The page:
It is indeed a great pleasure to address Bengal’s premier Chamber of Commerce and Industry at its 161st Annual General Meeting. Formed through a charter inked in 1833 and subsequently formalized in 1853, for well over one and half century – for 180 years to be precise – the Chamber has successfully promoted trade, commerce and industry in the state. It is the ‘door key’ to all such related developments not only within West Bengal but also in the North Eastern states. At the outset, I wish the Chamber all success in marching forward.
Since inception the Chamber’s relation with the State, pre and post-Independence, has always been cordial. The objectives of the State Government are in no way antithetical to the objectives of the Chamber. Neither do they work at cross purposes. The primary objective of the State Government is to revise the State’s economy through inclusive growth and investments, and this objective is shared by the Chamber.
I am happy to know that the Bengal Chamber does not solely focus on creating wealth and maximizing of profits for the industry. Rather it prefers mixing these concepts with creation of employment and alleviation of poverty focusing on skill and knowledge development. It leads to a robust gross capital formation that could act as a bulwark for the State’s economy. I am also told that the Chamber promotes the concept of Corporate Social Responsibility among its members. I applaud their initiative.
Friends, as you know, West Bengal is a predominantly agricultural state with almost 63% of land under different types of multi-layered cultivation as against the national average of 45%. It is a great asset for the State and provides employment to a large number of people. The State Government is also aware of the tremendous potential it has in the industries sector as a viable avenue to generate wealth for the masses and employment opportunities for its educated and skilled youth.
I am told that he State Government is suffering a massive revenue shortage due to various reasons. I am not going to dwell upon the same on this occasion. Suffice it to say that the State Government has inherited a legacy of debt. Who can salvage the State from this situation?
Obviously, a commitment to the purpose is required – the purpose, inter alia, being promoting industrial and commercial growth in the State, removing poverty and unemployment, ensuring capital growth and to add to, and assist in, the development of the State. We have to foresee the future. Business and industrialists being protective in nature, do require some security and assistance in matters relating to investments. It is the joint duty of all of us, including the government, to create an atmosphere to this effect. Not mere talks, but concrete steps are necessary. Your cooperation is needed in this direction.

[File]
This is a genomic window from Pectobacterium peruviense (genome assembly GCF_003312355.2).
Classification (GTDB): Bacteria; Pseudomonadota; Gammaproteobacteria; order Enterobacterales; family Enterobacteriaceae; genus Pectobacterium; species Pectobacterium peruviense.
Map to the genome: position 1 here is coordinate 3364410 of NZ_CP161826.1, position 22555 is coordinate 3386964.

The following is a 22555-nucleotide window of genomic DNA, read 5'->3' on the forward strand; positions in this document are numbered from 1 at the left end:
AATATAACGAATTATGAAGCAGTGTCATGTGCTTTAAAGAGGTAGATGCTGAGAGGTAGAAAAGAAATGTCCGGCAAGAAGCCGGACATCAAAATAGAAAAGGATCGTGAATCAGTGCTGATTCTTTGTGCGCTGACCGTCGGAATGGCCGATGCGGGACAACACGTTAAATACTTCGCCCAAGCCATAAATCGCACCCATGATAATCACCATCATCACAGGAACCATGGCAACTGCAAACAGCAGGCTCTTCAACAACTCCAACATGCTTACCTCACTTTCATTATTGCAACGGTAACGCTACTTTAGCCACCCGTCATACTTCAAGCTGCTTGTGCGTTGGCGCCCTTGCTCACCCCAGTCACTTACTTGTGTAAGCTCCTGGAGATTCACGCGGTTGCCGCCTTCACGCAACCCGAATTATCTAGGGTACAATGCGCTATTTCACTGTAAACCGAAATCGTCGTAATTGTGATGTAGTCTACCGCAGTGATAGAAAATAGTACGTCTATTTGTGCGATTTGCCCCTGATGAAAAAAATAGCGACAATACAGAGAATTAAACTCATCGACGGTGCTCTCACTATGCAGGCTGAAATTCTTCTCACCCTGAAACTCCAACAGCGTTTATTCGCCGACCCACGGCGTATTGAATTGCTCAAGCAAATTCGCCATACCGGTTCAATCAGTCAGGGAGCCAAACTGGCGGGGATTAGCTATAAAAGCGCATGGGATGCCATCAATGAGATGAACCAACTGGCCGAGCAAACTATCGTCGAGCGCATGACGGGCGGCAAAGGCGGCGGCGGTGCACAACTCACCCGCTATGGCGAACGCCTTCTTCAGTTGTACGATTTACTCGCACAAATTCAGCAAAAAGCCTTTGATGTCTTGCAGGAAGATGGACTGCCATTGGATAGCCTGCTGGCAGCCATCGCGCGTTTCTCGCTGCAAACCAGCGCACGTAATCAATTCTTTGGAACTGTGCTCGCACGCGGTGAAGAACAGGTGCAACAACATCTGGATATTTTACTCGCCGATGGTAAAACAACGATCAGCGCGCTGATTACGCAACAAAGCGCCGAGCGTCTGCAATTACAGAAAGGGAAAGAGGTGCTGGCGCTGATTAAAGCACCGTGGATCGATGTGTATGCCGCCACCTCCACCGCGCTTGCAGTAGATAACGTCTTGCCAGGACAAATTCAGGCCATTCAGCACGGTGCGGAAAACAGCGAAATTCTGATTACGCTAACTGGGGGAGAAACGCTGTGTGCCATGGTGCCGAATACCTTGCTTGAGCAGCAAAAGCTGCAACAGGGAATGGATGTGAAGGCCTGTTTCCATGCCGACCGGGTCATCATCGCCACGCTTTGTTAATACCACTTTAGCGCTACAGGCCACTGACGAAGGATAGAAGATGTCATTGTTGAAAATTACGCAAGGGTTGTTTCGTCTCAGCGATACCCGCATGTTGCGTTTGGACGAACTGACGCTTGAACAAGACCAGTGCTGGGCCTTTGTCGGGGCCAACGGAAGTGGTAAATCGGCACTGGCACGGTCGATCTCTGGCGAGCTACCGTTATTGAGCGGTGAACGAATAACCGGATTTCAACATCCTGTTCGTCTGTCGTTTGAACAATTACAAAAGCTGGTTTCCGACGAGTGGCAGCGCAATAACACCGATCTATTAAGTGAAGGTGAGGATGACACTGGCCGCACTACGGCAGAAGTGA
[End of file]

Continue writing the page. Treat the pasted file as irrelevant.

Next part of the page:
The State Government is trying its best to showcase West Bengal’s all-round potential not only to the business community in the country, but also abroad and its efforts are paying off. The credit for this goes to the initiatives of the Chief Minister is holding pan-India industry meets. Two such meets have been held in North and Western India in New Delhi and Mumbai. In the State there were similar industry meets. Of late, her visit to Singapore has elicited fair amount of industry interest. I am sure the State Government will achieve success in garnering investments.
India and the world look upon West Bengal as a source of intellectual and moral powerhouse. West Bengal has a very rich tradition in the fields of science, art, culture, history, intellectuality and trade and commerce. It is a land that had produced national builders, icons and spiritual personalities of Indian history like Sri Ramakrishna, Swami Vivekananda, Mother Teresa, Gurudev Rabindranath Tagore, Netaji Subhas Chandra Bose, Rishi Aurobindo and scientists like Acharya Prafulla Chandra Roy, Jagadish Chandra Bose, Satyendra Nath Bose and many others. Their noble contributions have made West Bengal a ‘place unique’. I am really happy that West Bengal is a rare example of a state that has kept up to its real tradition of communal and caste harmony. West Bengal must also emerge as a leading State in terms of development and prosperity, and this can be achieved only through a balance between Agriculture and Industry on the one hand and concerted efforts of all stakeholders on the other.
The State Government, on its part, is trying sincerely to rejuvenate the State’s growth and put it on a comfortable growth path. I have faith in the potentials of the Chambers of Commerce and Industries and therefore I plead them to contribute to the development trajectory of the State Government. Let the Bengal Chamber of Commerce and Industry be the Government’s strongest arm and preferred vehicle to put the State’s economy on track and usher in a new era of scientific, social, economic, industrial and development planning to make West Bengal the foremost prosperous State.
I wish all of you and the State Government all the success in efforts in this regard.